Being on time is more important than getting everyone there

The Department of Transportation has put such an emphasis on on-time performance that we pretty much aren’t allowed to delay a flight anymore, even if there are 20 people on a connecting flight that’s coming in just a little late. —Commercial pilot, Charlotte, North Carolina

No, it’s not your imagination: Airlines really have adjusted their flight arrival times so they can have a better record of on-time arrivals. So they might say a flight takes two hours when it really takes an hour and 45 minutes. —AirTran Airways captain, Atlanta

You'll never hear, "One of our engines just failed”

What they’ll say instead: “One of our engines is indicating improperly.” Or more likely, they’ll say nothing, and you’ll never know the difference. Most planes fly fine with one engine down. You'll also never hear, "Well, folks, the visibility out there is zero.” Instead they'll say: “There’s some fog in the Washington area.”

There’s no such thing as a water landing

It’s called crashing into the ocean. —Pilot, South Carolina

The truth is, we’re exhausted

Our work rules allow us to be on duty 16 hours without a break. That’s many more hours than a truck driver. And unlike a truck driver, who can pull over at the next rest stop, we can’t pull over at the next cloud. Do pilots sleep in the cockpit? Definitely. Sometimes it’s just a ten-minute catnap, but it happens —Captain at a major airline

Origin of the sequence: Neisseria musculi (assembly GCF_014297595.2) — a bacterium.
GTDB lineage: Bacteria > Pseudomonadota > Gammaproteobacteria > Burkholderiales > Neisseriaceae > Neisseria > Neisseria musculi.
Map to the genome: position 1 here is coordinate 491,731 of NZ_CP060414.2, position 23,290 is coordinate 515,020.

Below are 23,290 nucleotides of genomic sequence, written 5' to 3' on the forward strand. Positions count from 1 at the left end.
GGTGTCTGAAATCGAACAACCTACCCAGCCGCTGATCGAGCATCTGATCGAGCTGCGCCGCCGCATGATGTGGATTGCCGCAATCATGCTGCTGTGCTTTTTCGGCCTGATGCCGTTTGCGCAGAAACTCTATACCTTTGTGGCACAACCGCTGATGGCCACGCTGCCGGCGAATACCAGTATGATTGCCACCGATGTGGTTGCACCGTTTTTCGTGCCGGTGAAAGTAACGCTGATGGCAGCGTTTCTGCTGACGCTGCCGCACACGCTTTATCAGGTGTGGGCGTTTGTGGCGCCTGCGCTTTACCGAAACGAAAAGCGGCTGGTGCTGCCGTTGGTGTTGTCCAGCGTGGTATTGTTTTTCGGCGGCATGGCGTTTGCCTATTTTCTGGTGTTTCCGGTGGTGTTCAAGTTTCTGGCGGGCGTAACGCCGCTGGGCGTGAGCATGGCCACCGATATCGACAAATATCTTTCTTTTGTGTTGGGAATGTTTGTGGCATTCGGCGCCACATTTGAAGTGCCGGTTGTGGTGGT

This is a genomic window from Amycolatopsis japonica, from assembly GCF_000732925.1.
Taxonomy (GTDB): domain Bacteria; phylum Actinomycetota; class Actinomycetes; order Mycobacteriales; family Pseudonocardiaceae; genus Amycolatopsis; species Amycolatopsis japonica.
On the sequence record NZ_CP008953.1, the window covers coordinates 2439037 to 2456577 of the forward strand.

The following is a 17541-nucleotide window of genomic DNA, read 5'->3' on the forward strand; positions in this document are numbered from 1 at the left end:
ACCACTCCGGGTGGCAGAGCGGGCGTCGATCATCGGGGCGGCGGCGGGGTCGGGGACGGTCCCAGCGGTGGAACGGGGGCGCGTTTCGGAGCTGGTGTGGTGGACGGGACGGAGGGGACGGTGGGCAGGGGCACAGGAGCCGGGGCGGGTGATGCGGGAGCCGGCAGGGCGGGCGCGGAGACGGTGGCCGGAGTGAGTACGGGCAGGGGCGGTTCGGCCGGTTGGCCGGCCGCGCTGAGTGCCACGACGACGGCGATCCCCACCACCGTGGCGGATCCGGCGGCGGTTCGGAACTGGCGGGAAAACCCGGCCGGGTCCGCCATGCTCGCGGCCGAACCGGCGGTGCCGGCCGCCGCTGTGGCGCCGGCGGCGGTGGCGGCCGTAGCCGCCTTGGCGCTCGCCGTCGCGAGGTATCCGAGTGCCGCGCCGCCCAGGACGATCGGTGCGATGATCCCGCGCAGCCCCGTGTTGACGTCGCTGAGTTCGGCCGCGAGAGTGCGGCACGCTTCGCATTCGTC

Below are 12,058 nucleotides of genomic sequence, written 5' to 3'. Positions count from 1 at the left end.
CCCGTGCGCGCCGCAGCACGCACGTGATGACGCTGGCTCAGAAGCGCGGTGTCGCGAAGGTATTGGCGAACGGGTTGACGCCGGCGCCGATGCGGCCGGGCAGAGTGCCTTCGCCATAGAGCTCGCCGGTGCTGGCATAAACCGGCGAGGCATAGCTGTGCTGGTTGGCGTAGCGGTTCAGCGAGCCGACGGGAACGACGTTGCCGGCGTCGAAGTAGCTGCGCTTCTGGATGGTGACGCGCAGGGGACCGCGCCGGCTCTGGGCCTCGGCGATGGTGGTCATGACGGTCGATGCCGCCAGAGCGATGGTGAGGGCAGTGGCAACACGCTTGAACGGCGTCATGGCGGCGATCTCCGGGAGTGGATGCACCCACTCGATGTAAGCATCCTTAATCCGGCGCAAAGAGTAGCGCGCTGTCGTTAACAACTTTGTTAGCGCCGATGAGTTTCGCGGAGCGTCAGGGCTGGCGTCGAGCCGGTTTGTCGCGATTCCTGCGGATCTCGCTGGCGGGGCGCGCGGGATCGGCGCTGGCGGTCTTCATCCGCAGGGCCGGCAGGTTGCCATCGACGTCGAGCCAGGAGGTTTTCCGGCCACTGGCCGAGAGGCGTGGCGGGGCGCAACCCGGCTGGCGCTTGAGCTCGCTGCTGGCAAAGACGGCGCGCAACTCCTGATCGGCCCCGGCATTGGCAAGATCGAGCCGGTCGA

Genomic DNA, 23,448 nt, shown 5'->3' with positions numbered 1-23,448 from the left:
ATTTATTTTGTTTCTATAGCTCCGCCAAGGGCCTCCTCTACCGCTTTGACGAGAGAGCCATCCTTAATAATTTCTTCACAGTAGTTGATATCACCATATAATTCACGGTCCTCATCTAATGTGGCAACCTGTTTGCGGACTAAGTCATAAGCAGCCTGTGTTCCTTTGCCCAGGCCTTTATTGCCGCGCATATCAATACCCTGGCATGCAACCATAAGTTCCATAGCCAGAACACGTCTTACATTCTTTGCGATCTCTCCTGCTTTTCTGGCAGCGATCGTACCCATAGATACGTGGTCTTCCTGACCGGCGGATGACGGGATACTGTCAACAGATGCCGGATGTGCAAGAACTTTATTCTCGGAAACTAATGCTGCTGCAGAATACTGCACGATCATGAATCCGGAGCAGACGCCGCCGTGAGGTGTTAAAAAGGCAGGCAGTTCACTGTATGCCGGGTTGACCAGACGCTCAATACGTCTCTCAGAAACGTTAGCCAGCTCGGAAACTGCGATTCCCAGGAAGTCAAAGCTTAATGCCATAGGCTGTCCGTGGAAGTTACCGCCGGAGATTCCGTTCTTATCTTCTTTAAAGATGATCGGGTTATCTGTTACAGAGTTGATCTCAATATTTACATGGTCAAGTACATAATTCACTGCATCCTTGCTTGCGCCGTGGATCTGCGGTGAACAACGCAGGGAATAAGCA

Most people get sick after traveling not because of what they breathe but because of what they touch

Always assume that the tray table and the button to push the seat back have not been wiped down, though we do wipe down the lavatory. —Patrick Smith

It’s one thing if the pilot puts the seat belt sign on for the passengers...

But if he tells the flight attendants to sit down, you’d better listen. That means there’s some serious turbulence ahead. Passengers: PLEASE be more mindful of yourself and others. Most of you wouldn’t consider going down the highway at 60 miles an hour without your seat belt fastened. But when we’re hurtling through the air at 500 miles an hour and we turn off the seat belt sign, half of you take your seat belts off. But if we hit a little air pocket, your head will be on the ceiling. —Captain at a major airline